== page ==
This is going to sound like bragging, and maybe it is:
We’ve been under stay-at-home orders for two and a half weeks, and I haven’t been bored for one single second.
Even in my pre-pandemic life, at any given moment I had a mental list of at least a dozen or so highly entertaining diversions I longed to enjoy, if only I was given a few moments of time between scheduled activities. Awesome things—like practicing Spanish, painting pictures, writing stories, catching up on TV shows, attempting Pinterest crafts, and organizing closets (yes, for some of us that totally counts as fun.)
By now, you’ve probably read a score of articles with titles like “10 Ways to Entertain Your Kids During a Pandemic” or “How to Reclaim your Productivity from COVID-19”. This is not going to be another.
Instead, I’m going to focus on one particular thing that I’ve been enjoying during the forced downtime of virus-related shelter-in-place protocols: writing letters.
Do you remember the last time you got a letter in the mail? I’m not talking about restaurant flyers or appointment reminders or even friendly birthday greetings from your insurance company, but honest-to-goodness personal correspondence from a human being you know, just for the purpose of sharing news and thoughts and emotions. It’s probably been a while, right? And yet, I bet you remember the feeling—that sense of pleasurable surprise when you see your name hand-lettered onto an envelope, the curiosity that makes you turn it over in search of the return address, the swelling anticipation as you carefully open it and unfold the pages within.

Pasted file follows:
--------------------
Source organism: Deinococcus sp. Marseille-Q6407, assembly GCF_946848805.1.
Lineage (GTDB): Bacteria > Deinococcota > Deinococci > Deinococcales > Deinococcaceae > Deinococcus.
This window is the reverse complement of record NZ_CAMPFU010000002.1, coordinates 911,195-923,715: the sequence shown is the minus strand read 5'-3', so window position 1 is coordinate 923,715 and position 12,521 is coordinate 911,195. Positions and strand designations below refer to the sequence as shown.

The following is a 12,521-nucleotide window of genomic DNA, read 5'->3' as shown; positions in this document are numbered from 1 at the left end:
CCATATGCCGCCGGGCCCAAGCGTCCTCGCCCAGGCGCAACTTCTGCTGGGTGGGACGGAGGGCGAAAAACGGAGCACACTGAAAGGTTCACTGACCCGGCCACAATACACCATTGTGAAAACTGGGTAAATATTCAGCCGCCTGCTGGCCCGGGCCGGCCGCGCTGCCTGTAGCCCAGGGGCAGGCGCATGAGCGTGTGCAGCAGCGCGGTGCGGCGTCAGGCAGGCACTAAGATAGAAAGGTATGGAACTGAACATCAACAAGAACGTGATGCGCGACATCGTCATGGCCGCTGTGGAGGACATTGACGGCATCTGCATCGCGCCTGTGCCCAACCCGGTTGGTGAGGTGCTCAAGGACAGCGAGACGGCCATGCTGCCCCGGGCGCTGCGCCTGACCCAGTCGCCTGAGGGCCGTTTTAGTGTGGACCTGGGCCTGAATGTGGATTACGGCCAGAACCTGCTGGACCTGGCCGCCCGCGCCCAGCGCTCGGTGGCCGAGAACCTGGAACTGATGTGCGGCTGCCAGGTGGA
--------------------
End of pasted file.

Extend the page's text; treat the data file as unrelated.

Perhaps, as you read the looping script, you imagine you hear the words in the voice of the one who wrote them, unpretentious and effusive, an invitation to enter into the moment in time where these very memories and thoughts were formed in the mind of the writer. Even if the writing style is stilted, though, or the penmanship hard to decipher, even if the grammar is atrocious, or the train of thought hard to follow, no flaws can detract from the main reward: the knowledge that someone, somewhere, sat down on purpose with a pen and paper, centered you—and you alone—in their mind‘s eye, and let the words fly. How cool is that?
Obviously, I dearly love to receive letters, so in that spirit, I have dedicated a good chunk of my quarantine time to writing them, so as to spread the delight around. I have a pen pal in Australia with whom I’ve kept up a steady correspondence, and I’ve also been trying to reach out by mail to friends I haven’t talked to in a while. What better time, right? Recently, I realized that I accidentally sent a letter to a dear friend’s outdated address; she has moved recently, and though the letter is currently MIA, I’m hoping that it will eventually find her or make its way back to me to be mailed again. It doesn’t matter. A personal letter is never really late. Like a wizard, it arrives precisely when it intends to, all the emotions contained within it safely intact.
Here’s the part where I encourage you to write your own letter. Don’t have anyone to write to? Have I mentioned that I love getting mail? Just drop me a note in the comments of this post and I can email you my address. Or hey!—I could write to you! Just use the Contact page to message me your information and I’ll happily add you to my correspondence. Let’s revive the joy of giving and receiving genuine, person to person, ink and paper letters in the mail, okay?
After all, the world has been forced to slow down for now. Maybe it’s a good thing for our hearts if we do, too.